Facebook says it will toughen up its rules and safeguards around political adverts to prevent foreign interference in elections.
The social media giant is still reeling from last year's Cambridge Analytica scandal, which showed the British firm acted improperly acquired the data of millions of U.S. Facebook users to target election advertising.
Facebook's head of global affairs, former British Deputy Prime Minister, Nick Clegg, said the firm will require anyone running political adverts to be authorised and made to put a disclaimer showing who paid for the ad.
Facebook aims to launch the new tools in late March, to protect the integrity of the Euopean elections due this spring.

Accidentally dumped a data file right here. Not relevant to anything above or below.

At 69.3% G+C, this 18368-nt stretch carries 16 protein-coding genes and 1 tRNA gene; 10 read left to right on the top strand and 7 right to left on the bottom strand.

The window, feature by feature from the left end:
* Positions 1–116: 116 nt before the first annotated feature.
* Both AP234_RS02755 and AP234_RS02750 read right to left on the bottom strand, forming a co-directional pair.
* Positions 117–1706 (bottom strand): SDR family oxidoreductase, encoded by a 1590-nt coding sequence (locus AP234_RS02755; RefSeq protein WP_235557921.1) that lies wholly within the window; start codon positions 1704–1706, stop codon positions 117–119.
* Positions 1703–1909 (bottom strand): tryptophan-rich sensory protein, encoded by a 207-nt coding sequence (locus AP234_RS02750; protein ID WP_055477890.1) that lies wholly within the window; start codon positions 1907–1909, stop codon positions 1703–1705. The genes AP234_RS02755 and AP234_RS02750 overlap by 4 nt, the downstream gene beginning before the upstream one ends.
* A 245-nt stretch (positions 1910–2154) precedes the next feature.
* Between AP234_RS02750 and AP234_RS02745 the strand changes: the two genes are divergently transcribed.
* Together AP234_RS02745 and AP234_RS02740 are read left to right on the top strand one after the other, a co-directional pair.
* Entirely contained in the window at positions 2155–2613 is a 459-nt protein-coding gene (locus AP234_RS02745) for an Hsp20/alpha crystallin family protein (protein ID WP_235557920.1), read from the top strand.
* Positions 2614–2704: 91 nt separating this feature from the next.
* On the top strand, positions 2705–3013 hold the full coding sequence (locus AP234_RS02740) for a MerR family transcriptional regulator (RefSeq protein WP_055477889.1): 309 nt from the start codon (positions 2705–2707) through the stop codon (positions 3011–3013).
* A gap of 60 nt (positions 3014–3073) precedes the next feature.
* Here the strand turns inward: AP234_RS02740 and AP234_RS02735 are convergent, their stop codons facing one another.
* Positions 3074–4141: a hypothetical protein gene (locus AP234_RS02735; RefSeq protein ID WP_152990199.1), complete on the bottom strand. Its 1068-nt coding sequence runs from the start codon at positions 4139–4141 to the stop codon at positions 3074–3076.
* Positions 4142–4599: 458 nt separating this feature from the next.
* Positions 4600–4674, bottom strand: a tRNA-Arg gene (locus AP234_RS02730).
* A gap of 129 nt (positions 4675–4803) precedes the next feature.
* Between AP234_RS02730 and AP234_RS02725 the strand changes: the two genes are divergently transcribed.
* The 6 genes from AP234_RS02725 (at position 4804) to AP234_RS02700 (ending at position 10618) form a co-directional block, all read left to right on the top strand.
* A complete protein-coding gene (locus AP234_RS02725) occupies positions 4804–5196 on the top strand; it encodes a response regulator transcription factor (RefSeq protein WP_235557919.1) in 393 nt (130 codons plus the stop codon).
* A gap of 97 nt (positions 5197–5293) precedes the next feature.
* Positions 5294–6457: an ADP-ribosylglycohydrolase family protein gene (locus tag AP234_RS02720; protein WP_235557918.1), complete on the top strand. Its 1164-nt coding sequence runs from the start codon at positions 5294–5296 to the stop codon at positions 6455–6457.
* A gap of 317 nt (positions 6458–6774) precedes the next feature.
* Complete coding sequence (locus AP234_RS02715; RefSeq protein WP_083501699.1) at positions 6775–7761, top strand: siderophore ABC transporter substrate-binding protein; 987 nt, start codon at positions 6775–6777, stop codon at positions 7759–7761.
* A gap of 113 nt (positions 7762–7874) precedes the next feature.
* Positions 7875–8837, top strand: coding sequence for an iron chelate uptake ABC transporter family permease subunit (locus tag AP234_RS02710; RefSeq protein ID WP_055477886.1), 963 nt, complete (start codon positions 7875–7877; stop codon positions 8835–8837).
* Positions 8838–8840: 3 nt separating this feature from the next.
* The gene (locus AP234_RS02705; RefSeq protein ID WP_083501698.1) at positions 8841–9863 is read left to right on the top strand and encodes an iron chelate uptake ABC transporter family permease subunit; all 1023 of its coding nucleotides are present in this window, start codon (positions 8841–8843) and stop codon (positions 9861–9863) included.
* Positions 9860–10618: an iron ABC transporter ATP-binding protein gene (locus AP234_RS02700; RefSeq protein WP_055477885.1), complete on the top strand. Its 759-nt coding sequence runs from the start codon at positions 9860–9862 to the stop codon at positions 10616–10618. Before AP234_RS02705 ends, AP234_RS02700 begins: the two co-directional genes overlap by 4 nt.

Last week in Davos Facebook COO Sheryl Sandberg said the company would improve its security.
(SOUNDBITE) (English) FACEBOOK COO, SHERYL SANDBERG, SAYING: "We're investing billions of dollars a year in what is a much more rigourous security effort, and we know we need to earn back trust and that means we need to prove it.
So, from everything from election integrity to fake news on our platform to getting the right content up to protecting people's data and information, we're taking a much more rigourous approach." Facebook said the transparency tools for electoral ads will be used globally before the end of June.
Clegg also said the ads will be stored in a publicly searchable library for up to seven years and contain info like the amount of money spent and who paid for the ads.